From Independent Lens to POV, from the WORLD Channel to the PBS Online Film Festival, the LA Film Festival, and beyond, the National Minority Consortia (otherwise known as the NMC) supports public media by and about people of color in many contexts. Chances are you already know us, the National Black Programming Consortium. But here’s an introduction to our sister organizations — Latino Public Broadcasting, Pacific Islanders in Communications, the Center for Asian American Media and Vision Maker Media — with this list of five exciting films they have in store.
1. No Más Bebés, dir. Renee Tajima-Peña — Latino Public Broadcasting
Latino Public Broadcasting, the organization behind PBS’s VOCES series and documentaries like the Emmy Award-winning Presumed Guilty, co-produced this chilling expose of the Los Angeles County-USC Medical Center’s sterilization of Mexican American women. Directed by Renee Tajima-Peña — who also made the powerful Who Killed Vincent Chin? — No Más Bebés premiered last Sunday, June 14, at the LA Film Festival.
2. The Fishing Club, dir. David Rosen — Pacific Islanders in Communications
What if a small group of friends could stop the construction of a major resort on one of Hawai’i’s last tourist-free coastlines? That’s the goal of The Fishing Club, whose members each have deep-rooted connections to the land. This short is part of the 2015 PBS Online Film Festival (June 15-July 17), and presented by Pacific Islanders in Communications.
(And for those of you on the prowl for great docs about transgender issues, PIC also supported the documentary Kumu Hina about transgender educator and mentor Hina Wong-Kalu, which aired last month on Independent Lens.)
3. Tough Love, dir. Stephanie Wang-Breal — Center for Asian American Media
POV premieres next week with its usual first-rate array of films — among them this affecting documentary about two parents’ struggles with the courts to regain custody of their children. The Center for Asian American Media (CAAM) is a supporter and co-presenter of Tough Love, which was nominated for Best Documentary this spring at CAAM’s own festival and a Grand Jury Prize last year at DOC NYC. The filmmaker, Stephanie Wang-Breal, previously directed the Emmy-nominated Wo Ai Ni, Mommy, another CAAM-supported documentary, about an eight-year-old girl from China’s adoption by an American Jewish family.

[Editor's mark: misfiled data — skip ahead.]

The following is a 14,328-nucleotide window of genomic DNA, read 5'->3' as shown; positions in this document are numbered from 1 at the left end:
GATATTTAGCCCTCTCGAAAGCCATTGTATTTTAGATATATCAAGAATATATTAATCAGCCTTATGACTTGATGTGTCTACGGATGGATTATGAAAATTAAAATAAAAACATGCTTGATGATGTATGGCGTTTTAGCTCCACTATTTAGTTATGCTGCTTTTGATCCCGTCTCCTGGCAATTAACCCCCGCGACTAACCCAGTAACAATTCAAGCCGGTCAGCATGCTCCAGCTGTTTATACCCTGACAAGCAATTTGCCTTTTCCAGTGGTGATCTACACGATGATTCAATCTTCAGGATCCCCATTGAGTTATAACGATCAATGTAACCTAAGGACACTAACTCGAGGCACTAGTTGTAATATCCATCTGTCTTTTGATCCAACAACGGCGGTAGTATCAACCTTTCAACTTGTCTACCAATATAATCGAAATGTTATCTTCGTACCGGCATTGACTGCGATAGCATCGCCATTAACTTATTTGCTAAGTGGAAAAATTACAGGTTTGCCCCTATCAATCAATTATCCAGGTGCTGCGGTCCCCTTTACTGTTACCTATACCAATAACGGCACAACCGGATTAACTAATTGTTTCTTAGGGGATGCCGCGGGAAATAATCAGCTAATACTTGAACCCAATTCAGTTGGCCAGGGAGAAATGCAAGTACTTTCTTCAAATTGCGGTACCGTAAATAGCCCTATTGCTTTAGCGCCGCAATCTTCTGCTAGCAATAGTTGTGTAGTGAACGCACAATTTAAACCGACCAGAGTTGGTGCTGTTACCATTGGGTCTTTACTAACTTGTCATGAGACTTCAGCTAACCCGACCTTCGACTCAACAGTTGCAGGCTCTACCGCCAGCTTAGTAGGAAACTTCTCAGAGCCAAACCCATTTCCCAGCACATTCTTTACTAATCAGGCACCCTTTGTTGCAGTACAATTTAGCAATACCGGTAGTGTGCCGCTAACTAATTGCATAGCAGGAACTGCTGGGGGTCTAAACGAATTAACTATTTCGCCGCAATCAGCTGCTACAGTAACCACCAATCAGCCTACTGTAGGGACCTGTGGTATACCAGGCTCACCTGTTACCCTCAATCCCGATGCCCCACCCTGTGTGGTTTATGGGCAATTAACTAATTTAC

Tough Love will air on PBS as part of the POV series, July 6 at 10 PM ET.
4. Rising Voices / Hótȟaŋiŋpi, dir. Will Meya — Vision Maker Media
Rising Voices, by linguist and advocate Will Meya, gives voice to an ancient language on the brink of extinction. Lakota, language of the Lakota people, has largely disappeared due to widespread adoption of English. This film traces the history of its use and tells an inspiring story of students’ attempts re-learn Lakota, as well as Lakota activists’ efforts to breathe life back into this vital element of their culture and identity. Vision Maker Media will present this hour-long documentary. Look for it on public television at the end of October!
5. Finding Refuge, dir. Torsten Kjellstrand — Vision Maker Media
Vision Maker Media — supporters of the series America by the Numbers and films like the lacrosse doc The Medicine Game — funded this piece about homegoings and the influence of atrocities on future generations. An Alutiiq woman battling cancer wants to visit her ancestral homeland, Refuge Rock — a place where, over 200 years ago, Russian traders made the first of many attempts to destroy Alutiiq people and culture. Finding Refuge exposes this history, sheds light on the pride and advocacy of current-day descendants and spends time with the ailing protagonist as she attempts to connect with her heritage. The documentary will appear on public television in early October of this year.
Photos by: Torsten Kjellstrand & Dog Mountain, LLC / Courtesy of Vision Maker Media
Learn more about the National Minority Consortia and other upcoming projects at http://nmcmedia.org.